Bogota Colombia

More than a few of my friends whispered concerned warnings to me about being kidnapped when I announced my intention to visit Colombia; this fear is the norm among Americans who follow the media. Colombians have similar fears about coming to New York, Chicago or Los Angeles because every crazy American is carrying a gun. The media seems to always lean toward shocking news to boost ratings. What most Americans don’t know is that Bogota has a lower crime rate than Washington D.C. but like any big city, it has areas that are less safe at night if you are walking solo.

Anandamayi Hostel

hostelbogotaI absolutely love two kinds of travel: 1) couchsurfing where you stay with a local for free 2) hostels, where I stay in a dormitory with six to ten other travelers. Couchsurfing usually requires a week or more of requests online to hosts in order to find accommodations–it takes lots of work and rarely works on short notice. I booked a hostel in the historic area of Bogota in a rustic, non-party type hostel called Anandamayi, named after a famous female Hindu guru. The hostel here is fabulous and ranks among my favorites I’ve stayed in. My dorm bed costs me $10 a night and includes a free breakfast (I’m having eggs, toast, oatmeal, fruit and coffee or tea every morning). The hostel appears to have been built from a historic barn or perhaps a workshop of some kind. It is made of adobe and timber with the classic Latin styled tile roof. It is quite fabulous!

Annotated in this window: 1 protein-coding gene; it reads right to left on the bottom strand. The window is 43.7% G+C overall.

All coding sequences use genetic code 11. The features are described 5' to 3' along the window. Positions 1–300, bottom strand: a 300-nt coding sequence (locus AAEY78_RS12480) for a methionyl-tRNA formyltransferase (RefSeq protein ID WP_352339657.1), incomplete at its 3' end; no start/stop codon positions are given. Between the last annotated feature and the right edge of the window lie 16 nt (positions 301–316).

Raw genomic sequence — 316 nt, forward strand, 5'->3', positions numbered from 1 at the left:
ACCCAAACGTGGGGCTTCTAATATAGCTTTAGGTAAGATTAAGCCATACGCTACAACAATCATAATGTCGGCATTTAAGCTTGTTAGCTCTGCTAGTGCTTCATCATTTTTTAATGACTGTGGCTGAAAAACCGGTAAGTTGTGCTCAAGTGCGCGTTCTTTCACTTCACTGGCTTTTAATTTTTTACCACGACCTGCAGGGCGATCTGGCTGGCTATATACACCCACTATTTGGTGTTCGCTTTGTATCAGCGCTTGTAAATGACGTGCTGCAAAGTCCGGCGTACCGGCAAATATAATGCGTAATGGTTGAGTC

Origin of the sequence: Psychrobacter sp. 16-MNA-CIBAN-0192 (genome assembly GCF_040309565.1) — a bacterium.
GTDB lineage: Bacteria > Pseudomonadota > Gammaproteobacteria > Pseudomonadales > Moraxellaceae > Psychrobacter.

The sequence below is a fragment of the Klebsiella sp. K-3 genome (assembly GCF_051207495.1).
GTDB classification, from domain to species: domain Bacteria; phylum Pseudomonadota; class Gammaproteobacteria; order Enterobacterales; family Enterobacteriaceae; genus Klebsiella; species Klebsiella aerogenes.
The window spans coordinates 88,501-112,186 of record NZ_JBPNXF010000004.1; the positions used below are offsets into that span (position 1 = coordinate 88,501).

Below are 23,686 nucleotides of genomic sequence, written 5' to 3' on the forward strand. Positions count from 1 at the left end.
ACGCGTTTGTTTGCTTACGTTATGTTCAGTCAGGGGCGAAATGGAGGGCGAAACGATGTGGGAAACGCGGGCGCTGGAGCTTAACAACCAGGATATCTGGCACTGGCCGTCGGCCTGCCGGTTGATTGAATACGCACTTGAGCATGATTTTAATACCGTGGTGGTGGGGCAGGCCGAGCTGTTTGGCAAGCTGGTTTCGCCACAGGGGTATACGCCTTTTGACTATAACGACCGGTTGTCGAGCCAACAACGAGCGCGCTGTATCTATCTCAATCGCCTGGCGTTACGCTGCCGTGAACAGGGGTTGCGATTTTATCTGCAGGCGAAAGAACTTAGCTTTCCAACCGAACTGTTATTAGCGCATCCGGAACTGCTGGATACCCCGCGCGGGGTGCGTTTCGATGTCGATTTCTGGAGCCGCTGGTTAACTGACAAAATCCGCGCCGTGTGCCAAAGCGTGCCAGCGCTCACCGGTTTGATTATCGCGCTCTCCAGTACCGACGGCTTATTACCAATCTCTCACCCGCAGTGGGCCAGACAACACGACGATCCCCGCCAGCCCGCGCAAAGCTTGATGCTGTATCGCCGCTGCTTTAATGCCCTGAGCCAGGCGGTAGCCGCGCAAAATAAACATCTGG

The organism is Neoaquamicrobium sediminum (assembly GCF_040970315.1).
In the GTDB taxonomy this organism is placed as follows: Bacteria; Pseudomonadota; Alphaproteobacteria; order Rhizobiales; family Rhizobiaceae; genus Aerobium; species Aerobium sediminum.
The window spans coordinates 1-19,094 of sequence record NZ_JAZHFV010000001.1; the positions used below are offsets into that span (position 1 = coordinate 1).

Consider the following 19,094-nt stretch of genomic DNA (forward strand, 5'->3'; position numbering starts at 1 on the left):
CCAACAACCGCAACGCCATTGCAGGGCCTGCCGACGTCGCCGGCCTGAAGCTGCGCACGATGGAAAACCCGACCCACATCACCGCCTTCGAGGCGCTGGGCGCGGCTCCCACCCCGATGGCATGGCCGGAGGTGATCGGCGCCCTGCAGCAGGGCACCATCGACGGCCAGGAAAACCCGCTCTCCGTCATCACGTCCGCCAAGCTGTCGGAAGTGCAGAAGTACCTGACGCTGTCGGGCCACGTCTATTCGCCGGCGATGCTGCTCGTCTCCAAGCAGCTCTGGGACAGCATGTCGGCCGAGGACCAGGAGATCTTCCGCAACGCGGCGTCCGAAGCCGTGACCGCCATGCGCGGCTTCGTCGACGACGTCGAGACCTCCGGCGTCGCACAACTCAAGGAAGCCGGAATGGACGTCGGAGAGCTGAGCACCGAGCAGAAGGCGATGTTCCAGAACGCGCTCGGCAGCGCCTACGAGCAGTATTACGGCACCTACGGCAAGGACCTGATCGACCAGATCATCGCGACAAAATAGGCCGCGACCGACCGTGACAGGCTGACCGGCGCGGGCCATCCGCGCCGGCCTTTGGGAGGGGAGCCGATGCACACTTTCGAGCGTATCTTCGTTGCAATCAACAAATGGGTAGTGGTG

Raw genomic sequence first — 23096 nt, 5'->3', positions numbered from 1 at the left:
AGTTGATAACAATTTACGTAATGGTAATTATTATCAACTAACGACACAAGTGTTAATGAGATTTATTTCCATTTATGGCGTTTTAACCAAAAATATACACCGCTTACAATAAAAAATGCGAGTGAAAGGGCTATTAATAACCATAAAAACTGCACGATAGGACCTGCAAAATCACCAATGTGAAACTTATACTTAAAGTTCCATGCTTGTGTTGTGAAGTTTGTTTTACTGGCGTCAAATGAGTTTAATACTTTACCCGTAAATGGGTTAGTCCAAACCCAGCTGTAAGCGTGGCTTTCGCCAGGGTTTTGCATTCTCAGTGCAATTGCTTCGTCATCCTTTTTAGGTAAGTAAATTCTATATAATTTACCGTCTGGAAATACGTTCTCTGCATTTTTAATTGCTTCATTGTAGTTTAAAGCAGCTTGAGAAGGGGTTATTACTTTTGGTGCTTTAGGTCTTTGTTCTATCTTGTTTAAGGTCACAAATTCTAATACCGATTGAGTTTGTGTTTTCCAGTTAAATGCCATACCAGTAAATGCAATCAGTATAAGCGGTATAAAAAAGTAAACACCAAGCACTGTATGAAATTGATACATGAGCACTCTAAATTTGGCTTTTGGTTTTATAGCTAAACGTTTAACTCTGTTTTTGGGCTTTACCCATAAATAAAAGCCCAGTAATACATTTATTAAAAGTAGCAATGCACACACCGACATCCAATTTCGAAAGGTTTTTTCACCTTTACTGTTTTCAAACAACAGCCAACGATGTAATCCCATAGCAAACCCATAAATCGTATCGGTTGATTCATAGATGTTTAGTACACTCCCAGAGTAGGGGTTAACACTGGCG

My Cost for a Day in Bogota

There are three things I obsess on when traveling: food, cultural differences and language. The food in Bogota is cheap, very cheap. I eat breakfast each day in the hostel for free. Lunch typically costs me $2 and dinner $3. I even had a big ice-cream cone from a street vendor for $1. Including my hostel room of $10 my daily budget is usually around $15 to $18 a day.

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